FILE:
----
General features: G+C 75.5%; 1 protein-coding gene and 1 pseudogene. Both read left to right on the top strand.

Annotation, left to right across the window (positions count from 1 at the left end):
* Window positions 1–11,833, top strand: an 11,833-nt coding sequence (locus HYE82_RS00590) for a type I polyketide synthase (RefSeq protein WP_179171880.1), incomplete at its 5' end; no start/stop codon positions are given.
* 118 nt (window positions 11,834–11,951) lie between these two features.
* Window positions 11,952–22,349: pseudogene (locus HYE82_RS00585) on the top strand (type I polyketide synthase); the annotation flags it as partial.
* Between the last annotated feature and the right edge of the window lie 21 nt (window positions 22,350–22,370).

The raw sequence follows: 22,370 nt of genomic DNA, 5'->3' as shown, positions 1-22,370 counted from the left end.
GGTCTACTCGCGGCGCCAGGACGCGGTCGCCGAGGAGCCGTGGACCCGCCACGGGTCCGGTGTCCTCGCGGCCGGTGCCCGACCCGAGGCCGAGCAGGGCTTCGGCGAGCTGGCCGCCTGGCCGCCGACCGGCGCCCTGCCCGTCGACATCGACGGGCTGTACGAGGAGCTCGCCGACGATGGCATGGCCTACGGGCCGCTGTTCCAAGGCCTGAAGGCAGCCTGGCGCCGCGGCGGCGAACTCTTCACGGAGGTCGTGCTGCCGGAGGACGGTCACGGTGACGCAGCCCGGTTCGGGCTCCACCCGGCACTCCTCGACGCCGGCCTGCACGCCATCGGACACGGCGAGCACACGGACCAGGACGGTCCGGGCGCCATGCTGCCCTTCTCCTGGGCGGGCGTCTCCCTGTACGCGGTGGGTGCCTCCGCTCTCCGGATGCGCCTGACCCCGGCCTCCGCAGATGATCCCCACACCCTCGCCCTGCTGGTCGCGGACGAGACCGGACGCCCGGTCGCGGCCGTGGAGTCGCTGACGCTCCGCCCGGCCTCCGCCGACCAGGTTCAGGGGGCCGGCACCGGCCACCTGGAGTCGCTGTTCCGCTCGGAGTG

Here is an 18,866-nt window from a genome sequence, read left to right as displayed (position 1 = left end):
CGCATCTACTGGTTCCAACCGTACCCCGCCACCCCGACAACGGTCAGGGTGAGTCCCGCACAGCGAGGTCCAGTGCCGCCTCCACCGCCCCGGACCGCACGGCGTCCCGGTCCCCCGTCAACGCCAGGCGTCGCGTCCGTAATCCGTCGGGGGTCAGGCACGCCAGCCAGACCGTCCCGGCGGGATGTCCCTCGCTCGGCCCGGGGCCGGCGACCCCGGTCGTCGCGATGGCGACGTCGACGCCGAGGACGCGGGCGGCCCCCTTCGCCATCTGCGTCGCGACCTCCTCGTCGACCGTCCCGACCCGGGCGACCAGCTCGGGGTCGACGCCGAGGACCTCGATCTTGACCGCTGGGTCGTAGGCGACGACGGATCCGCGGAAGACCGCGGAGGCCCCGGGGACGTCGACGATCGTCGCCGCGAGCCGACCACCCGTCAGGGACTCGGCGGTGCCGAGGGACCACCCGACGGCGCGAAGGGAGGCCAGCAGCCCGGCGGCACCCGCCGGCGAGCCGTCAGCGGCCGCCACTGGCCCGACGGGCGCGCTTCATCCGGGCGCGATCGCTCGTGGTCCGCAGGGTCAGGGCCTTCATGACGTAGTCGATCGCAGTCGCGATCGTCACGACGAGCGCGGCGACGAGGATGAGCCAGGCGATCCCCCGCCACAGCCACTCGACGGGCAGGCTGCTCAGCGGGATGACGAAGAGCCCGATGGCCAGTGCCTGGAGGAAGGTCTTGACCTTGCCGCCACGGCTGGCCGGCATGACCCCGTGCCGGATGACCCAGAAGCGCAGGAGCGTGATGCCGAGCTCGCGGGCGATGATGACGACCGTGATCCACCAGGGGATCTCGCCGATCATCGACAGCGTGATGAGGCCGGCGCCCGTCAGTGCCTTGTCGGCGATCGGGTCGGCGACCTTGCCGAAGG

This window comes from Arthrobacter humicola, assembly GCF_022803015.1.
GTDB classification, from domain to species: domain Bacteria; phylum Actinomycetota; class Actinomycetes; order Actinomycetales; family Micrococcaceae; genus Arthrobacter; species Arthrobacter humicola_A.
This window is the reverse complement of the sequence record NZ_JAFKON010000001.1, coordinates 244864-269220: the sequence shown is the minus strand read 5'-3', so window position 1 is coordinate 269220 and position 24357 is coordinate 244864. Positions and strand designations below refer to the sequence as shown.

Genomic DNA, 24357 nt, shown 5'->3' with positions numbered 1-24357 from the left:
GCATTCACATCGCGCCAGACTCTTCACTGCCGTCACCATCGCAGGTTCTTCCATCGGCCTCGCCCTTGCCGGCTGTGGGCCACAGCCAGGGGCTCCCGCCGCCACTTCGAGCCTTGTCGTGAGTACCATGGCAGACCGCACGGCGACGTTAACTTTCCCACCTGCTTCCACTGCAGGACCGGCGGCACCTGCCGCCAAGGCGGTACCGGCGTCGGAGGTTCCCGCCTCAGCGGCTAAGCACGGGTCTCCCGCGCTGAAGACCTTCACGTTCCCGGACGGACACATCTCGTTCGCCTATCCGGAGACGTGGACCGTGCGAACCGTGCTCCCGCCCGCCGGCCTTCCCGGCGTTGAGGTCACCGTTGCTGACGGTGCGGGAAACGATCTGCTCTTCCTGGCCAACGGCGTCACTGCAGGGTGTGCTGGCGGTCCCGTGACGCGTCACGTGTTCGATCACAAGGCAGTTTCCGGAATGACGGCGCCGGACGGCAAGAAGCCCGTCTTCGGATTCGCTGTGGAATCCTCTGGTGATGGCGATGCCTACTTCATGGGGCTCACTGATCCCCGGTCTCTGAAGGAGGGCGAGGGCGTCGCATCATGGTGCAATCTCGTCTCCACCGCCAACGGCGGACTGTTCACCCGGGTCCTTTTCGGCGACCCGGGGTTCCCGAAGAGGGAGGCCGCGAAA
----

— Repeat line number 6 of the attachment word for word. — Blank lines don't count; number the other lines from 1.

* Between the last annotated feature and the right edge of the window lie 21 nt (window positions 22,350–22,370).